Rain in the Southwest

Posted on 03/09/2017 10:19 AM

USDA's Joint Ag Weather Facility says on the Plains, dry weather prevails, although clouds are thickening across southern areas. The northern Plains are experiencing another day of mild weather, which is further eroding winter wheat’s protective snow cover.

In the West, rain continues to overspread the region’s southern tier, including southern California and the Desert Southwest. Snow is developing in higher elevations of the Four Corners region. Meanwhile, cold, stagnant air remains trapped in valley locations of the interior Northwest, leading to local fog formation, USDA notes.


Satellite image with enhanced low cloud-top temperatures for 6 :15 a .m. EST (NOAA)

In the Corn Belt, USDA says snow showers linger in the vicinity of the Great Lakes. Dry conditions prevail over the remainder of the Midwest, though mild weather is melting the northern Corn Belt’s extensive snow cover.

In the South, dry weather accompanies near- to above-normal temperatures. Some of the region’s hardest-hit drought areas, such as the southern Appalachians, have received significant rainfall since late November. However, a few areas — such as Florida’s peninsula — are experiencing acute short-term dryness.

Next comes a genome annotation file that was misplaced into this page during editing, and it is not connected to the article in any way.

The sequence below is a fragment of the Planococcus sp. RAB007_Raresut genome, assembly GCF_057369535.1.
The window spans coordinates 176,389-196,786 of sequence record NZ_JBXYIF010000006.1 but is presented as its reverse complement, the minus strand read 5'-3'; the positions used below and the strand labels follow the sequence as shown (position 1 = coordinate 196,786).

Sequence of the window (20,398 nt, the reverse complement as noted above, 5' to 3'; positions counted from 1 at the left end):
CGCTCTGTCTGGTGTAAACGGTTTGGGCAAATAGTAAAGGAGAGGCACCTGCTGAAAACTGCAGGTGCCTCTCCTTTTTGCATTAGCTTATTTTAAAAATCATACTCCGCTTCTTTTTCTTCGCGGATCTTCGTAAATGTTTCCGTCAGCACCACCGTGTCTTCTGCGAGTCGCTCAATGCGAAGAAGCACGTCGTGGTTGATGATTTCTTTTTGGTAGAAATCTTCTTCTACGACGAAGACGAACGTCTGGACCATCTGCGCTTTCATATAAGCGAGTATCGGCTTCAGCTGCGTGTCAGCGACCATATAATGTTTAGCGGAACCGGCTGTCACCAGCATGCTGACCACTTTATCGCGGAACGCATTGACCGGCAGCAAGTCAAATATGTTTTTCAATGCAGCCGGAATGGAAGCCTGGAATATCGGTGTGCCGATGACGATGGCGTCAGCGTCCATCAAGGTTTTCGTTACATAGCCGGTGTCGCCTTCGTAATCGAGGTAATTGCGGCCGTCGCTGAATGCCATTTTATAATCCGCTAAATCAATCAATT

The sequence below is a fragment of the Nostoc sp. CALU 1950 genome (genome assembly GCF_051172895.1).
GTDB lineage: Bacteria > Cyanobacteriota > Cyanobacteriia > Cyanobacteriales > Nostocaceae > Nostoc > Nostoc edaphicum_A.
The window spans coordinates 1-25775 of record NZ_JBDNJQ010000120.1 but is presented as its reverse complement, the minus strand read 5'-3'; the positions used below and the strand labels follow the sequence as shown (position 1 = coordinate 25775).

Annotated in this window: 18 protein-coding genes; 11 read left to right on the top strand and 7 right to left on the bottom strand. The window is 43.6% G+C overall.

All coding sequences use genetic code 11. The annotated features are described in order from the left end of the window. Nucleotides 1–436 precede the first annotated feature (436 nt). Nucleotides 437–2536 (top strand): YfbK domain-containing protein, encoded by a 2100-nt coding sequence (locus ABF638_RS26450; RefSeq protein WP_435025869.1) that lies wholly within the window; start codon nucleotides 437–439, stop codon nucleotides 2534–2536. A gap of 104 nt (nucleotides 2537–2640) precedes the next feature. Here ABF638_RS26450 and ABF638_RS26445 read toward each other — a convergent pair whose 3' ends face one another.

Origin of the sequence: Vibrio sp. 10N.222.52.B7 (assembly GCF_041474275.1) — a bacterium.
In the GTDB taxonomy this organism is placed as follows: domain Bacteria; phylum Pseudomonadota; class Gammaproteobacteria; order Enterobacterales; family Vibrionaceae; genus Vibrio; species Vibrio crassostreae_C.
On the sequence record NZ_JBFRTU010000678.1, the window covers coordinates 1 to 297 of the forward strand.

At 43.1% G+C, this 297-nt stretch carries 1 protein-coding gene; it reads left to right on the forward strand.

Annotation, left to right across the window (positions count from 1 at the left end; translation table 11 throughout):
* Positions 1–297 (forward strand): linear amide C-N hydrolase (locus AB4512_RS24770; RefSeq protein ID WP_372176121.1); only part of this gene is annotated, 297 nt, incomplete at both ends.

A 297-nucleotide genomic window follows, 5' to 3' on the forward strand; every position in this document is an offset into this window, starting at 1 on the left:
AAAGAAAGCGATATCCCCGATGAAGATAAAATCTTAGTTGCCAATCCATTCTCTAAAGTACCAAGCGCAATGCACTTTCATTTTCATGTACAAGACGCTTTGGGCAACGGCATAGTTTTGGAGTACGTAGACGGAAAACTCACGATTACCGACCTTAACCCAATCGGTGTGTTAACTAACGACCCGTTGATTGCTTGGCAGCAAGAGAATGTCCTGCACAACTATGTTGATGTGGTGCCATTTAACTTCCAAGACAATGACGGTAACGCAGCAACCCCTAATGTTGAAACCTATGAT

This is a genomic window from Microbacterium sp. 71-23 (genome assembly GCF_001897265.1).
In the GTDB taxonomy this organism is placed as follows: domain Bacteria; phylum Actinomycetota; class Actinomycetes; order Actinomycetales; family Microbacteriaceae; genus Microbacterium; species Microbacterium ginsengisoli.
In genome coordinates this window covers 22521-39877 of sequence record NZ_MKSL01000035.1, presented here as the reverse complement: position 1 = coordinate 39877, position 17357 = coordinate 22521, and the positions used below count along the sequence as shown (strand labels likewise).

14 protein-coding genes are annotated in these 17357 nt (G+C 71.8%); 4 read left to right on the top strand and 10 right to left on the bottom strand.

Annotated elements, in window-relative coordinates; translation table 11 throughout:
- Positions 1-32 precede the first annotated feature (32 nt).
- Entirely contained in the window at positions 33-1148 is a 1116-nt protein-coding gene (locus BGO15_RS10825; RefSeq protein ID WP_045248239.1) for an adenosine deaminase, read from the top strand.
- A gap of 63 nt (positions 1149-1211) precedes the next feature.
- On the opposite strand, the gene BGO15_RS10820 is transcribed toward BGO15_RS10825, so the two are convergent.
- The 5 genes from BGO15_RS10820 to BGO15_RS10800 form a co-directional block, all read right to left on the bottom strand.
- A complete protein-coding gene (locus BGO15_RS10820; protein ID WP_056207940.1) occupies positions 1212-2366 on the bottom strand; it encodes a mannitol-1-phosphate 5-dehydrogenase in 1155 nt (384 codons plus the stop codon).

In its outlook through Dec. 26, USDA says that for the remainder of today, light snow will spread across the Northeast, while a mix of rain and snow will fall in the Southwest. The Southwestern storm will drift eastward, producing late-week showers across the central and southern Plains and the Mississippi Valley. On Christmas Eve, precipitation will spread into the eastern U.S., with locally heavy rain possible across the interior Southeast. Meanwhile, a potent winter storm will arrive in northern California and the Northwest on Friday before reaching the central High Plains on Christmas Day and the upper Great Lakes region by December 26. Five-day precipitation totals could reach 1 to 4 inches in parts of California and the Southwest, while substantial late-week snow will accumulate from the Sierra Nevada and the southern Cascades to the Intermountain West. On December 25-26, deteriorating travel conditions across the north-central U.S. will include wind-driven snow and falling temperatures. At the same time, showers and thunderstorms could develop from the eastern Plains into the Mississippi Valley



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